Search Images Maps Play YouTube News Gmail Drive More »
Sign in
Screen reader users: click this link for accessible mode. Accessible mode has the same essential features but works better with your reader.

Patents

  1. Advanced Patent Search
Publication numberUS7584410 B2
Publication typeGrant
Application numberUS 10/634,451
Publication dateSep 1, 2009
Filing dateAug 5, 2003
Priority dateSep 11, 2002
Fee statusPaid
Also published asCN1251529C, CN1496156A, DE60309797D1, DE60309797T2, EP1398889A1, EP1398889B1, US20040049717
Publication number10634451, 634451, US 7584410 B2, US 7584410B2, US-B2-7584410, US7584410 B2, US7584410B2
InventorsWon-Ick Ahn
Original AssigneeSamsung Electronics Co., Ltd.
Export CitationBiBTeX, EndNote, RefMan
External Links: USPTO, USPTO Assignment, Espacenet
Frequency error detector and combiner in receiving end of mobile communication system
US 7584410 B2
Abstract
Disclosed is a frequency error detector and combiner at a receiving end of a mobile communication system. The frequency error detector and combiner using a diversity operation at a reception end of a mobile communication system includes: a plurality of fingers respectively having a diversity combiner for diversity-combining reference symbols used for a frequency error detection, and a frequency error detector for combining output signals of the diversity combiner to generate a frequency offset value; and a frequency error combiner for performing a multipath diversity combination on output signals of the frequency error detector.
Images(6)
Previous page
Next page
Claims(2)
1. A frequency error detector and combiner using a diversity operation at a reception end of a mobile communication system, comprising:
a plurality of fingers each having a diversity combiner for diversity-combining reference symbols used for frequency error detection, and a frequency error detector for combining output signals of the diversity combiner to generate a frequency offset value; and
a frequency error combiner for performing a multipath diversity combination on output signals of each frequency error detector;
wherein each frequency error detector is connected between its corresponding diversity combiner and the frequency error combiner.
2. The frequency error detector and combiner as set forth in claim 1, wherein the diversity combiner uses a complex number combination.
Description
PRIORITY

This application claims priority to an application entitled “FREQUENCY ERROR DETECTOR AND COMBINER IN RECEIVING END OF MOBILE COMMUNICATION SYSTEM”, filed in the Korean Intellectual Property Office on Sep. 11, 2002 and assigned Serial No. 2002-55168, the contents of which are incorporated herein by reference.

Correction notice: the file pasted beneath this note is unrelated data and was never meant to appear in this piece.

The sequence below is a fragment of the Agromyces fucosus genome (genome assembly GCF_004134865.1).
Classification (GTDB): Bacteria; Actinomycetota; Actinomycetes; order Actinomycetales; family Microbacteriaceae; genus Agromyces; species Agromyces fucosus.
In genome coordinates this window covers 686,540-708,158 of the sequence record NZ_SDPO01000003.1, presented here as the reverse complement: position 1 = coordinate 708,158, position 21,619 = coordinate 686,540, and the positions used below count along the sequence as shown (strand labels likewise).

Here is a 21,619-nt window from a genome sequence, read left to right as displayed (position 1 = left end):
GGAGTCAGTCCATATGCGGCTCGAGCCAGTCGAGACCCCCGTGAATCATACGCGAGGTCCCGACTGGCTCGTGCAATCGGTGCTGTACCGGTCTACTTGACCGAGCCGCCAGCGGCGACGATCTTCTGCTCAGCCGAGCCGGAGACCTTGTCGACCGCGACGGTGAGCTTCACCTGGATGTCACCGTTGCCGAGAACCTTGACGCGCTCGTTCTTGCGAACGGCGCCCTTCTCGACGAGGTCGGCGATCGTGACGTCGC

BACKGROUND OF THE INVENTION

1. Field of the Invention

The present invention relates to a frequency error detector and combiner in a mobile communication system.

2. Description of the Related Art

Typically, a mobile communication system is classified into a synchronous mobile communication system and an asynchronous mobile communication system. The asynchronous mobile communication system has been adopted in Europe, and the synchronous mobile communication system has been adopted in the U.S.A. Such a mobile communication system used in Europe is called a UMTS (Universal Mobile Telecommunication System), and a mobile communication terminal in the UMTS is called a UE (User Equipment).

In this system, a frequency offset is a factor causing unavoidable performance deterioration in a mobile communication system in that a carrier frequency gradually changes with temperature. Therefore, an AFC (Automatic Frequency Control) operation for compensating the frequency offset is needed. A reference signal of a frequency error control loop in the UMTS is a common pilot channel signal (hereinafter referred to as a CPICH).

FIG. 1 is a view illustrating a modulation pattern of the common pilot channel (CPICH). An average phase of the CPICH is calculated by selecting an arbitrary time period irrespective of a transfer rate of a traffic channel. The CPICH can calculate a phase variation from continuous CPICH signals in that it transmits non-modulated signals. That is, coordinates of a current reception symbol can be calculated by allowing a reception signal to be an I&D (Integrate & Dump)-processed during a predetermined period, and a phase variation of the current reception symbol is calculated by these coordinates and the coordinates of a previous reception symbol. Such a calculated value is a linear estimation value with respect to a low phase variation, and the linear estimation value is proportional to a frequency error. Such a phase variation occurs because a terminal has a relatively inaccurate timing with respect to a base station.